IVA Budget Calculation

When setting up an IVA, an insolvency practitioner (IP) will work with the individual to create a detailed budget. This budget accounts for all essential living costs before calculating how much surplus income can be directed towards debt repayment. Essential living costs include:

  • Housing costs (mortgage or rent)

  • Utility bills (gas, electricity, water)

  • Food and household necessities

  • Transportation costs (vehicle costs or public transport)

  • Clothing and personal care items

  • Medical costs, including any insurance

  • Childcare and educational expenses

The aim is to strike a balance that allows for a realistic and sustainable monthly payment towards debts, while ensuring the individual (and their family) can maintain a reasonable standard of living without undergoing undue hardship.

Living Allowance

The amount left to live on after an IVA payment varies significantly between individuals, as it is based on their unique financial situation, including their income, essential expenses, and the total debt being managed through the IVA. The IP will use guidelines to ensure that the living expenses are reasonable, often referring to standard expense categories and amounts that are considered necessary for maintaining a basic quality of life.

Adjustments and Reviews

IVAs are not entirely rigid; they can be reviewed and adjusted if an individual’s circumstances change significantly, ensuring that the payments remain sustainable. For example, if an individual’s income decreases or their living costs increase due to unforeseen circumstances, the IP can review the IVA terms and propose adjustments to the payments.

The specific amount an individual will have left to live on after making an IVA repayment depends on a careful assessment of their income and necessary living expenses. The process is designed to ensure fairness to creditors while also protecting the individual's right to a basic standard of living. It's a tailored solution, meaning the exact figure varies from one person to another based on their unique financial situations.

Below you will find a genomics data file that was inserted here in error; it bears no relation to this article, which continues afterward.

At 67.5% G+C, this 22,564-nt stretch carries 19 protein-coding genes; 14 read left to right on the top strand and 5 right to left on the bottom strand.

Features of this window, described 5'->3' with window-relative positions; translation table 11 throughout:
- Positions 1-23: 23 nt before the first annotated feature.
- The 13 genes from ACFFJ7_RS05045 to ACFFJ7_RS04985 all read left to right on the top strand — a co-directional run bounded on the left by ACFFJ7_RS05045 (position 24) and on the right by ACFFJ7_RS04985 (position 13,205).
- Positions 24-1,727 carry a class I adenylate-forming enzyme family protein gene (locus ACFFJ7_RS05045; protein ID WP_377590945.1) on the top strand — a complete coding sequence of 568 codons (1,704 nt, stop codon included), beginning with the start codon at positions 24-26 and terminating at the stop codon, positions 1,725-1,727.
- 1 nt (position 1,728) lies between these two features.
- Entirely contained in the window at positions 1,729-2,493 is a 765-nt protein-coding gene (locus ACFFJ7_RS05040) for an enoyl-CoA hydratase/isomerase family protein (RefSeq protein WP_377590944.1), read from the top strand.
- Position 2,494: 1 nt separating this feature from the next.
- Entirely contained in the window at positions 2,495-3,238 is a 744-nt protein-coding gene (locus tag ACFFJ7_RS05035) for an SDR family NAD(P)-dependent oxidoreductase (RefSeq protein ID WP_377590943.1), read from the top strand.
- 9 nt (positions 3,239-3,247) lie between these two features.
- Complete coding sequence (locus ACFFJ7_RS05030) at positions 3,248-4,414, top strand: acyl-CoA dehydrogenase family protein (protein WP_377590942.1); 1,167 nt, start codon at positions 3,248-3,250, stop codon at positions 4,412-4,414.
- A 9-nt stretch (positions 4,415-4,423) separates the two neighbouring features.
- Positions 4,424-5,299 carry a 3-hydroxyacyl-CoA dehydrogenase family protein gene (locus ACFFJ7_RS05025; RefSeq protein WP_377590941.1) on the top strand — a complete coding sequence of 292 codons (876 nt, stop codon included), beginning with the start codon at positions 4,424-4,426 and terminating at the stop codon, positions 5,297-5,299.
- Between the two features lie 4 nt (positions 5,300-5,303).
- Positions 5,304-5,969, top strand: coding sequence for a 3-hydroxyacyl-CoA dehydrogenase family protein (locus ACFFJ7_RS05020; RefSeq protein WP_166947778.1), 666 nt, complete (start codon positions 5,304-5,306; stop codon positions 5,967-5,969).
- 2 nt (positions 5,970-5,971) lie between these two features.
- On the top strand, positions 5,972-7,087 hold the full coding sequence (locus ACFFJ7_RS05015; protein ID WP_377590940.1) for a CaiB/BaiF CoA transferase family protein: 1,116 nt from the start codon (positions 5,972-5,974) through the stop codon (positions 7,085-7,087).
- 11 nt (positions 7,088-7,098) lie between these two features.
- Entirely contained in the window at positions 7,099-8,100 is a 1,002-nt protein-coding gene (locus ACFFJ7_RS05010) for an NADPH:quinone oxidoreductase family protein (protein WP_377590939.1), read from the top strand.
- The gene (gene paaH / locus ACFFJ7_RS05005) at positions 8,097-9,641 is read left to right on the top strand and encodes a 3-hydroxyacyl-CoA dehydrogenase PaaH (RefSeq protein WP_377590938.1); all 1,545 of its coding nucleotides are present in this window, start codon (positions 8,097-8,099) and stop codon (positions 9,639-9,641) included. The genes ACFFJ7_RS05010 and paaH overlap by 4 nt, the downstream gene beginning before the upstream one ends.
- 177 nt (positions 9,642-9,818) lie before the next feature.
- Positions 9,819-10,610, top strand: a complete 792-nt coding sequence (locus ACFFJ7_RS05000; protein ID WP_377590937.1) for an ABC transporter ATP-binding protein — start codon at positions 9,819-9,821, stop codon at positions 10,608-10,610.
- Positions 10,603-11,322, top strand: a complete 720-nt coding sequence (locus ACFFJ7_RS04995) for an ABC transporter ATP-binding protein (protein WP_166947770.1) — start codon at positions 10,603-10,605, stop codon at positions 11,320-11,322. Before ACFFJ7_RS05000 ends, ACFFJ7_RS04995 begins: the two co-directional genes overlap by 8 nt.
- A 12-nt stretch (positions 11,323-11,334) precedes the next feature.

How Are IVA Payments Calculated?

The cornerstone of an IVA is affordability. Your monthly payment is determined by subtracting your essential living costs (like rent, utilities, groceries, and transportation) and priority debts from your monthly income. The remaining balance is what you can realistically afford to contribute towards your debts.

There's no set minimum monthly payment across the board; it's all about what you can afford. However, a common threshold is that your monthly contribution should be at least 25% of your total debt by the end of your five-year term. This percentage ensures you only commit to what you can manage, allowing for necessary daily expenses.

Living on an IVA: Expenses and Savings

When in an IVA, your essential costs are prioritized to ensure you maintain a reasonable standard of living. The calculation of these costs is designed to cover your needs without leaving room for unnecessary expenditures. This means that while saving money isn't impossible during an IVA, it requires careful budget management and potentially limiting extra earnings to avoid additional contributions to the IVA.

IVA Fees and Costs

An important aspect to consider is the fees associated with setting up and maintaining an IVA. These include a Nominee’s Fee and a Supervisor’s Fee, which are incorporated into your monthly payments. Typically, these fees are transparent and agreed upon at the outset, ensuring no hidden costs emerge during the arrangement.

Adjustments to Your IVA

IVAs are flexible to changes in your financial situation. Should your income increase or your expenses decrease, your monthly payment could adjust accordingly. This ensures the IVA remains sustainable over its term. Annual reviews are standard practice to reassess your financial situation and adjust your payments if necessary.

Restrictions and Considerations